This powerful poem is often attributed to Anonymous, one of the greatest writers of all time. So it’s a good thing that its actual author, Veronica Shoffstall, isn’t waiting for other people to give her accolades. Although its message is fitting for anyone at any time, being newly divorced at Christmas makes it especially poignant.

After a While

by Veronica Shoffstall

After a while you learn
the subtle difference between
holding a hand and chaining a soul
and you learn
that love doesn’t mean leaning
and company doesn’t always mean security.
And you begin to learn
that kisses aren’t contracts
and presents aren’t promises
and you begin to accept your defeats
with your head up and your eyes ahead
with the grace of woman, not the grief of a child
and you learn
to build all your roads on today
because tomorrow’s ground is
too uncertain for plans
and futures have a way of falling down
in mid-flight.
After a while you learn
that even sunshine burns
if you get too much
so you plant your own garden
and decorate your own soul
instead of waiting for someone
to bring you flowers.
And you learn that you really can endure
you really are strong
you really do have worth
and you learn
and you learn
with every goodbye, you learn…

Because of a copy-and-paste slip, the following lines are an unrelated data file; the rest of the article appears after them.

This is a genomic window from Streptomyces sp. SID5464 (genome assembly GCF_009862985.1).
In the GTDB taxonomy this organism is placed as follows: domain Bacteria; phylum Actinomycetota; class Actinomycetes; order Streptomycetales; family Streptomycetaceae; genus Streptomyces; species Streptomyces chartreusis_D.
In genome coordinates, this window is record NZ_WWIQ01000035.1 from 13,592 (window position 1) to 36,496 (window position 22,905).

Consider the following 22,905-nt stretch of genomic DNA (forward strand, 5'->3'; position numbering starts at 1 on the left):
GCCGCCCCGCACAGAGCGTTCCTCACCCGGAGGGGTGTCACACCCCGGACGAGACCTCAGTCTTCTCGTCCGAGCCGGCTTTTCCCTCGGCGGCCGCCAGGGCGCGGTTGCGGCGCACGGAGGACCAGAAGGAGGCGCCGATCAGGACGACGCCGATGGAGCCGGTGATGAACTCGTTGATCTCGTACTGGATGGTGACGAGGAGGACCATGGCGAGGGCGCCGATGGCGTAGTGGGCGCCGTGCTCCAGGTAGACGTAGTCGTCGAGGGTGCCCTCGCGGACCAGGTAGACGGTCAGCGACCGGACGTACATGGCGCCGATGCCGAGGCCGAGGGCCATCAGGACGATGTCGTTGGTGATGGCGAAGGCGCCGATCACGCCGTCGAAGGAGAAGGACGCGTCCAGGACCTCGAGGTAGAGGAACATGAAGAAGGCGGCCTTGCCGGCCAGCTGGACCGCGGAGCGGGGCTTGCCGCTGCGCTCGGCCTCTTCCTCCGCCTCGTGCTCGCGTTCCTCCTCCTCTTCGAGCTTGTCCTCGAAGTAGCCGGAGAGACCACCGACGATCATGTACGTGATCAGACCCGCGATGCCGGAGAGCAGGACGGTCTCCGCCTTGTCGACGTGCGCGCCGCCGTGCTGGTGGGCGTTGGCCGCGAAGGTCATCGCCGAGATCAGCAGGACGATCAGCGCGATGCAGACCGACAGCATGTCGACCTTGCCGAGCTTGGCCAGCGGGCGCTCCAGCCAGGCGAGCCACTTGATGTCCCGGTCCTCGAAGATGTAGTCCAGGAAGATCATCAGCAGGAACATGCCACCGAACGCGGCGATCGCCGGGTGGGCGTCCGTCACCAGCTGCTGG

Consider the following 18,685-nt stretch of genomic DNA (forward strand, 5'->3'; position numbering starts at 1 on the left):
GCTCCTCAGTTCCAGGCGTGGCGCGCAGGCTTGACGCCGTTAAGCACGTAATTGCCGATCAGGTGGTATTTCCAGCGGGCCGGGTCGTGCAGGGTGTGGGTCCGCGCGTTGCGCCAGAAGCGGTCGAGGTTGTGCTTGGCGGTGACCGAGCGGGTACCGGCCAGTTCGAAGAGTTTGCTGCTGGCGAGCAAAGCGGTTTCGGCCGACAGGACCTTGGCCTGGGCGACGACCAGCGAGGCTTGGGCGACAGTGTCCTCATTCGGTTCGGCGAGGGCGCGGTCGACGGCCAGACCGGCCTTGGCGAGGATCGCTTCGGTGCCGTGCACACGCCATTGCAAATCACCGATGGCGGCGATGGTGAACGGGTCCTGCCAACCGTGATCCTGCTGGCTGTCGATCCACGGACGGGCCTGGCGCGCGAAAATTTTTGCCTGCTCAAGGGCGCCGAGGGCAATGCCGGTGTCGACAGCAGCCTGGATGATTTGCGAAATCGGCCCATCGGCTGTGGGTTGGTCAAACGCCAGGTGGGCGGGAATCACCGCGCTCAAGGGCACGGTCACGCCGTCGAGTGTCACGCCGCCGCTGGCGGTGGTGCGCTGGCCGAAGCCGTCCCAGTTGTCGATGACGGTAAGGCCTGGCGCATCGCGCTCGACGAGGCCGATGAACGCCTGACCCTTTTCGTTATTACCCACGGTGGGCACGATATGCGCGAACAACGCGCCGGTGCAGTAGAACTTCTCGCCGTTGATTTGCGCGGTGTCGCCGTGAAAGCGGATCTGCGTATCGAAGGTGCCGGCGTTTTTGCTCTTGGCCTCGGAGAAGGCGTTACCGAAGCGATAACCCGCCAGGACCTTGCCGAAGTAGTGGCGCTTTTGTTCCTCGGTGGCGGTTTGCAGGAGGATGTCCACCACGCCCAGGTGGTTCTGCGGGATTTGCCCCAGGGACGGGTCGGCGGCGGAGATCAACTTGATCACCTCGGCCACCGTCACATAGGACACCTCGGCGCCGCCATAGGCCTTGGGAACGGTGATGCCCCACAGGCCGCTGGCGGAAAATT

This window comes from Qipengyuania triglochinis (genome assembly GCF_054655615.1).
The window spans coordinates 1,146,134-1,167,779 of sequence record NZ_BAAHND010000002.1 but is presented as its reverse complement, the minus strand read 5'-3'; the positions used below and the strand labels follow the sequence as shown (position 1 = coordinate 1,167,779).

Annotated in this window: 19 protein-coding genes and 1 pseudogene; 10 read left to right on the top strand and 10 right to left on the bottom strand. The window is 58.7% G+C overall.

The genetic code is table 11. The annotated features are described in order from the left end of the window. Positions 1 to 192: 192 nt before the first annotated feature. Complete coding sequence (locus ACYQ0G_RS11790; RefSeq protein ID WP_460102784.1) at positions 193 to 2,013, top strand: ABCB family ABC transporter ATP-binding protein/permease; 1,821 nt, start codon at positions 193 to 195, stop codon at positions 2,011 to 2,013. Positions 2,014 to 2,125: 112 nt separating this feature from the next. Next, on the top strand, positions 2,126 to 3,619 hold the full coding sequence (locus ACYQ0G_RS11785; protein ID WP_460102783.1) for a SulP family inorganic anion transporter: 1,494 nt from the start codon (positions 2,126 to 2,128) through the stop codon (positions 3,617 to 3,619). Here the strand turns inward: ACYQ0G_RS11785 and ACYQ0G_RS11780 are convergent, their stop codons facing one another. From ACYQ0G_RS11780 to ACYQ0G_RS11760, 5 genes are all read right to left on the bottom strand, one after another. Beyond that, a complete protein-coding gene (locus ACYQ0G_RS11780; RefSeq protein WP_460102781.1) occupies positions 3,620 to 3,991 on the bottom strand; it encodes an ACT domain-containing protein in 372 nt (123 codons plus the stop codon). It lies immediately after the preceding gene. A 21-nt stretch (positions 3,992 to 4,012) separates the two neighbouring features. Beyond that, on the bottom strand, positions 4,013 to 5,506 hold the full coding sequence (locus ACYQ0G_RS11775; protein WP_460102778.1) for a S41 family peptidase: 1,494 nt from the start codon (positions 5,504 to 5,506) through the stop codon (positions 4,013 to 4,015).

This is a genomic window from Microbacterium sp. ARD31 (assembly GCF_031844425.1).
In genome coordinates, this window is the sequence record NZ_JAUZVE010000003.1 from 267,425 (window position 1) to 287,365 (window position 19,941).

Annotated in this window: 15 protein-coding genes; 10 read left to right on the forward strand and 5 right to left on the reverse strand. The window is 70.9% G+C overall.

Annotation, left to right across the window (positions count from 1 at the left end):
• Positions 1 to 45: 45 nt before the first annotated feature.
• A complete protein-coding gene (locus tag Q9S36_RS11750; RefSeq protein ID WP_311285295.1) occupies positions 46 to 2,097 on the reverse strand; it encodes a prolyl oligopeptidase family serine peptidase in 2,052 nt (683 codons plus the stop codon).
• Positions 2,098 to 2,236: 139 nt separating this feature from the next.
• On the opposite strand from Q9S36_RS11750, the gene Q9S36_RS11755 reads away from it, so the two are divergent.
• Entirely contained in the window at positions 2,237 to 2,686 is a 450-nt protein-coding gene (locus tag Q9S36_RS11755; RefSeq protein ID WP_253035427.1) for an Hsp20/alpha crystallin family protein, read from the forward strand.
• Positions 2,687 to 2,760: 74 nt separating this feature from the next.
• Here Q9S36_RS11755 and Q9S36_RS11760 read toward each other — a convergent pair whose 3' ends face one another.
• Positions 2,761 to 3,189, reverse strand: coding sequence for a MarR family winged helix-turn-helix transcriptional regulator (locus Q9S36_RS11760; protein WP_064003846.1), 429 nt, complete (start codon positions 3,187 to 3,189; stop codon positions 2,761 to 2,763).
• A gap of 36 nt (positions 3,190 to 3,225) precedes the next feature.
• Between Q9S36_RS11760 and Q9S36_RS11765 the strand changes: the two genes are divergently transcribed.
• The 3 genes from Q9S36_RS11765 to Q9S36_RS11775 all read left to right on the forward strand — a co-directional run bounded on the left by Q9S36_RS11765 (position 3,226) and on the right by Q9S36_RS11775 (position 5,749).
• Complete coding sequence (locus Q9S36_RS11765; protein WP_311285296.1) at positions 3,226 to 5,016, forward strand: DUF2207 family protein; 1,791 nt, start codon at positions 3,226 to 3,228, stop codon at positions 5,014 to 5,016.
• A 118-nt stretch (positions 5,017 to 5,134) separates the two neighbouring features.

I will be decorating my own soul on December 25 learning to use a camera that will definitely be under the tree by Christmas thanks to Amazon’s free Super Saver Shipping. My camera was broken, and a point-and-shoot with good options (my skill level) at half price was the first thing I saw when I opened my homepage the other day. I did a little investigation of its features, while remembering I hadn’t used any of the Christmas money I’d received last year, and I went for the credit card. I’m looking forward to jazzing up this blog with some decent pics and entering an amateur photography contest the beginning of the year.

My point is, if you’re no longer another adult’s most significant other adult, there will be big gaps your family and friends will be partially filling intermittently. Even if you are another adult’s most significant other, that’s no guarantee of anything, as many of us have learned the hard way. You need to be the consistent one. I mean, you can’t even trust Anonymous not to plagiarize, so don’t rely on others too much. You need to plan specific things for yourself. I could be in a scenario with a teen absorbed in her own world (normal teen behavior) on Christmas Day feeling sorry for myself that this isn’t the family life I’d envisioned.  Or I could enjoy the conversation she does give me, the phone calls with family and friends, the cards and gifts I receive, and the company of the consistent one.

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